There was, however, neither impossibility nor failure of consideration with respect to orders placed before Prince's death. Once Prince or Nadler had placed an order with the defendant, his services in respect to that order had been
fully performed, and the defendant was obligated to pay a commission. See Harrison v. Conlan, 10 Allen 85 ; Stearns v. Blevins, 262 Mass. 577 ; Corbin, Contracts, Section 1335. The defendant concedes it has some obligation in respect of these orders, but contends the obligation is limited to 85% of them. We do not agree. It appears that the provision of the contract which guaranteed commissions on at least 85% of confirmed orders was intended to protect Prince in the event that a substantial part of his services did not result in completed sales. But that is not the case here. These services did result in completed sales by the defendant. The shipment to and payment by customers, upon which the full payment of commissions was conditioned, did, in fact, occur. Since all salesmen's services in respect of these sales had been fully performed, the fact that the conditions of payment did not occur until after Prince's death does not excuse the defendant's obligation under the terms of the contract. See Nutting v. Kneeland, 328 Mass. 497 . The plaintiff is entitled to recover commissions in the amount of $6,294.40 for orders placed before Prince's death but shipped after that time.
It appears, however, that the plaintiff should not recover commissions computed on 85% of the orders placed before Prince's death, in addition to the commissions for goods shipped after Prince's death, but ordered before that time. The result would be that the plaintiff, in the case of some orders, would recover once for the order and again for the shipment in respect of that same order. Since it appears that more than 85% of all orders placed before Prince's death were in fact shipped and paid for, the commissions due Prince or his administrator under the 1962 contract should be computed on the basis of 6 1/2% of all goods shipped and paid for in respect of orders placed before Prince's death. It would appear that this amounts to $22,827. [Note 5] The defendant having already paid $18,435.74,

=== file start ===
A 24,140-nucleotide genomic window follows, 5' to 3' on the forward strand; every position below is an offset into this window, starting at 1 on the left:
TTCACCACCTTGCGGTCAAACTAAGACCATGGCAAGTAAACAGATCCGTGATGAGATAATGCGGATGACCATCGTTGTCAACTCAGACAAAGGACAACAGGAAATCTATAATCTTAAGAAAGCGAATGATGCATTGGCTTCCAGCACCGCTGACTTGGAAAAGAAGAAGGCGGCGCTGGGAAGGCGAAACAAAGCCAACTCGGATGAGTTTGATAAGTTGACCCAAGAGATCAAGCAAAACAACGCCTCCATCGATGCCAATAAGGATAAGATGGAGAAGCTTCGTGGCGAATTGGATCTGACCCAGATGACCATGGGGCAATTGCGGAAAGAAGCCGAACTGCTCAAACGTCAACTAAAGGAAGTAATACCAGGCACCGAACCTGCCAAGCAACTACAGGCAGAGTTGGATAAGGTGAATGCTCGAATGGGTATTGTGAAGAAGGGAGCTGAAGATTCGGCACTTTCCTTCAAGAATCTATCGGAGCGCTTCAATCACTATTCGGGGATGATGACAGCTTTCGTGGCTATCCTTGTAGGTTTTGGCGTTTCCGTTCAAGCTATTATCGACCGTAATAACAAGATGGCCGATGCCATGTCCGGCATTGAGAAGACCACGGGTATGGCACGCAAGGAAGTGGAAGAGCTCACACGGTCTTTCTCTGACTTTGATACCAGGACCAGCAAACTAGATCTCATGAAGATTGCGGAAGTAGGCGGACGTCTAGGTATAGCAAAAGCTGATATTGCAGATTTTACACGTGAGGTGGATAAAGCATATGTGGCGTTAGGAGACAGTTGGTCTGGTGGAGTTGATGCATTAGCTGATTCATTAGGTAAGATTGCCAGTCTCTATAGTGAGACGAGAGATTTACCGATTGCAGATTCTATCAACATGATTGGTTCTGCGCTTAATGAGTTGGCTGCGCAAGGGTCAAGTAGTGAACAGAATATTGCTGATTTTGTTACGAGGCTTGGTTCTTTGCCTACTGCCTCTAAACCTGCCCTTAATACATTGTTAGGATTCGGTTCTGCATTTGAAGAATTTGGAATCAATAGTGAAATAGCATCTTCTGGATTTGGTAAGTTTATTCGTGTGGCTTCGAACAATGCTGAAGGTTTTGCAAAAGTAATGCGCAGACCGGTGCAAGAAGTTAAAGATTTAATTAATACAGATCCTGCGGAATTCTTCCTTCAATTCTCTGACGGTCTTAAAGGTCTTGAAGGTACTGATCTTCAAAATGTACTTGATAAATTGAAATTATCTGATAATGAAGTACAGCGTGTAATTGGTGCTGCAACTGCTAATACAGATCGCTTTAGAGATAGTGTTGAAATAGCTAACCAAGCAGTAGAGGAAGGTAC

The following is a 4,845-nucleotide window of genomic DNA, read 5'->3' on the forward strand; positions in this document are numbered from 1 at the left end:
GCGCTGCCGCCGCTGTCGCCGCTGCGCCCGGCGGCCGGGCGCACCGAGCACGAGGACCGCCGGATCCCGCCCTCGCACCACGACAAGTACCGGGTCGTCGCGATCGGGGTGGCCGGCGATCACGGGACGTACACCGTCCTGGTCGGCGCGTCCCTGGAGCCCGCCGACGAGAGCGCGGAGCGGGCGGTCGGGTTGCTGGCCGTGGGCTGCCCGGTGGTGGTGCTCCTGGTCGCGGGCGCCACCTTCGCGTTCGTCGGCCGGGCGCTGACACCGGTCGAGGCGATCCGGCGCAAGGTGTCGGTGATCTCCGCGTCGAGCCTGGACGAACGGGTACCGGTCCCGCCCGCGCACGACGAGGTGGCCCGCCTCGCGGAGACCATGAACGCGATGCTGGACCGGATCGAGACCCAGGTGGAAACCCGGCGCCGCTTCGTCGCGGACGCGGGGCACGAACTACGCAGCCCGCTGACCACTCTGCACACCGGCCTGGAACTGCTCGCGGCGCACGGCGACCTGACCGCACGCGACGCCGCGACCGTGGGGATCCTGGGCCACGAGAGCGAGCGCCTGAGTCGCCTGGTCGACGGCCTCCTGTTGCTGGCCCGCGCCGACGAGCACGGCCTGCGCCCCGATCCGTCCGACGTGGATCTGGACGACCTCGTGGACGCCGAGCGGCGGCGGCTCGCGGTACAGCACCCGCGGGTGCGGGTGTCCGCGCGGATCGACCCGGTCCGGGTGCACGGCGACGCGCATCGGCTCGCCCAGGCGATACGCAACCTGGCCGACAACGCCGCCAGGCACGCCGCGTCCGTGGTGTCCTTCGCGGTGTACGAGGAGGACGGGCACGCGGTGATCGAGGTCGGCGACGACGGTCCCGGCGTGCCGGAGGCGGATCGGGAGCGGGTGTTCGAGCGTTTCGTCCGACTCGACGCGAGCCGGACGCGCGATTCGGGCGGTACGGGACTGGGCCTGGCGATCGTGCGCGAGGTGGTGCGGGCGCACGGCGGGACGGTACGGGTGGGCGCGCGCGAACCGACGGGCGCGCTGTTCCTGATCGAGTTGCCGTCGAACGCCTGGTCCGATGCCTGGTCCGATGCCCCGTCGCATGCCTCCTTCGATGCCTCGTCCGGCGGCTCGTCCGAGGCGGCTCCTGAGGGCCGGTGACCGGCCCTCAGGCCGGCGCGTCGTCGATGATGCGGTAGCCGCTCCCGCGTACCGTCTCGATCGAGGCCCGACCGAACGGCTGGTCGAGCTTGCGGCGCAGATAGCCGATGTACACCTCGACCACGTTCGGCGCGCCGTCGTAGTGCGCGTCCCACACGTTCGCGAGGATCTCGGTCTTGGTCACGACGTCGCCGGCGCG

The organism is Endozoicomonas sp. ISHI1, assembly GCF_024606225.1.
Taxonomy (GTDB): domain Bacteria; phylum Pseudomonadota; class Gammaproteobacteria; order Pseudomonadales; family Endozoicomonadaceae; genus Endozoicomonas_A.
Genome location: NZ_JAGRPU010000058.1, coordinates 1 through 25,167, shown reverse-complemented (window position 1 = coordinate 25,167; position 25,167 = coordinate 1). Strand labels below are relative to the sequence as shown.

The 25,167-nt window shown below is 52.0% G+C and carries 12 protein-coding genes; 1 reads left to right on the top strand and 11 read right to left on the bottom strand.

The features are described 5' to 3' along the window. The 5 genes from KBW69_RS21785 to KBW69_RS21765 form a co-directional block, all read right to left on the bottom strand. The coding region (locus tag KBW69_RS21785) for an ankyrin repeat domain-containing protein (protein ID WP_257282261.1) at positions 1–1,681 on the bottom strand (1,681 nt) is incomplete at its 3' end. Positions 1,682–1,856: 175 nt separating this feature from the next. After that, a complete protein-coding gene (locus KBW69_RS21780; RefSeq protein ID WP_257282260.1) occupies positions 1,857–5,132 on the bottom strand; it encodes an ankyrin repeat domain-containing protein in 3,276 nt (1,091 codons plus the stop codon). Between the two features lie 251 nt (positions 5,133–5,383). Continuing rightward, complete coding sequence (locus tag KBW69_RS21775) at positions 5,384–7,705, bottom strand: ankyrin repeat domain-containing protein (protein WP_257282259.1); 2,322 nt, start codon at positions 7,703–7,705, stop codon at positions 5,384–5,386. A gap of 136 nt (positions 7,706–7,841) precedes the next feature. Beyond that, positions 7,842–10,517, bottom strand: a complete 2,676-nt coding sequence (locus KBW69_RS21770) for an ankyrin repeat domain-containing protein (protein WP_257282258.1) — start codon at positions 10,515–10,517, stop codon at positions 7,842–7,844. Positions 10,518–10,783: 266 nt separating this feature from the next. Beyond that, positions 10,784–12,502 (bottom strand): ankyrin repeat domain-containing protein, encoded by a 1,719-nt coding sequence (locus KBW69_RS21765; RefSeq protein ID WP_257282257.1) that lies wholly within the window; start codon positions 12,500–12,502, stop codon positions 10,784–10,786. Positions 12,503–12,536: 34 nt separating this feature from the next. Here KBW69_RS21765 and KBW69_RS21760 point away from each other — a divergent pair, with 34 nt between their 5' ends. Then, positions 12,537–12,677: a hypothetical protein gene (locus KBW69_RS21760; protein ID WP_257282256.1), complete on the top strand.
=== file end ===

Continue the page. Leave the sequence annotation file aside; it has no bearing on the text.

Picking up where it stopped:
the plaintiff's recovery should be $4,391.26.
The orders for judgment are reversed and judgment is to be entered for the plaintiff in the sum of $4,391.26. Interest on this amount, unless agreed to by the parties, is to be determined by the trial judge.
[Note 1] The parties agree that this figure is erroneous and that if there was an overpayment it was in the amount of $610.67.
[Note 2] The amount of all confirmed orders in 1962 prior to Prince's death was $322,625.61; 85% of this amount is $274,231.77; and 6 1/2% of this is $17,825.07. The commissions are based upon 85% of confirmed orders ($274,231.77) rather than orders shipped ($254,347.68), as it is the larger amount.
[Note 3] These commissions would be based upon 6 1/2% of the full value of goods actually shipped. The plaintiff states in his brief that the proper figure is both $6,494.40 and $6,490.40, but neither figure is correct.
[Note 4] These commissions would be based upon 6 1/2% of 85% of confirmed orders.
[Note 5] Goods worth $254,347.68 were shipped prior to Prince's death; 6 1/2% of this is $16,532.60. This is added to $6,294.40 to give the total commissions for the year.